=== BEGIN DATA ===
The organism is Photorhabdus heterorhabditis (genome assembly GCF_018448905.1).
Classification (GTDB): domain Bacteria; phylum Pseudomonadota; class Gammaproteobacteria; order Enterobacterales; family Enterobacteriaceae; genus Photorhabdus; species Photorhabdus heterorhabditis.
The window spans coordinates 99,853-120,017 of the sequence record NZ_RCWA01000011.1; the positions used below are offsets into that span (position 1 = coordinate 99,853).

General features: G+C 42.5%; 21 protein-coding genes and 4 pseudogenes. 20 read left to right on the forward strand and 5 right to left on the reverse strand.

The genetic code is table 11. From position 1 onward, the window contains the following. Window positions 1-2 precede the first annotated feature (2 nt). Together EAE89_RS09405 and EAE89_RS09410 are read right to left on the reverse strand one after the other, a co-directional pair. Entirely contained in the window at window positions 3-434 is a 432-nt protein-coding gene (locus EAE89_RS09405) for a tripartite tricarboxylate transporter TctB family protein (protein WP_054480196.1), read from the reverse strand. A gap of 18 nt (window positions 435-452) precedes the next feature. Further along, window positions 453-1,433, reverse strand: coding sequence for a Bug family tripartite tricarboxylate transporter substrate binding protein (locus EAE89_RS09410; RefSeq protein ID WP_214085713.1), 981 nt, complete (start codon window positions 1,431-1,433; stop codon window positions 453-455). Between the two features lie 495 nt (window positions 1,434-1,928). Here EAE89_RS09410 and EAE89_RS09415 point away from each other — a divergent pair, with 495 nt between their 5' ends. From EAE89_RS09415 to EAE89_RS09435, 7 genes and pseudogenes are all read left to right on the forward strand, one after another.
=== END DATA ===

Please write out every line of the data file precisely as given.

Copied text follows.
The organism is Photorhabdus heterorhabditis (genome assembly GCF_018448905.1).
Classification (GTDB): domain Bacteria; phylum Pseudomonadota; class Gammaproteobacteria; order Enterobacterales; family Enterobacteriaceae; genus Photorhabdus; species Photorhabdus heterorhabditis.
The window spans coordinates 99,853-120,017 of the sequence record NZ_RCWA01000011.1; the positions used below are offsets into that span (position 1 = coordinate 99,853).

General features: G+C 42.5%; 21 protein-coding genes and 4 pseudogenes. 20 read left to right on the forward strand and 5 right to left on the reverse strand.

The genetic code is table 11. From position 1 onward, the window contains the following. Window positions 1-2 precede the first annotated feature (2 nt). Together EAE89_RS09405 and EAE89_RS09410 are read right to left on the reverse strand one after the other, a co-directional pair. Entirely contained in the window at window positions 3-434 is a 432-nt protein-coding gene (locus EAE89_RS09405) for a tripartite tricarboxylate transporter TctB family protein (protein WP_054480196.1), read from the reverse strand. A gap of 18 nt (window positions 435-452) precedes the next feature. Further along, window positions 453-1,433, reverse strand: coding sequence for a Bug family tripartite tricarboxylate transporter substrate binding protein (locus EAE89_RS09410; RefSeq protein ID WP_214085713.1), 981 nt, complete (start codon window positions 1,431-1,433; stop codon window positions 453-455). Between the two features lie 495 nt (window positions 1,434-1,928). Here EAE89_RS09410 and EAE89_RS09415 point away from each other — a divergent pair, with 495 nt between their 5' ends. From EAE89_RS09415 to EAE89_RS09435, 7 genes and pseudogenes are all read left to right on the forward strand, one after another.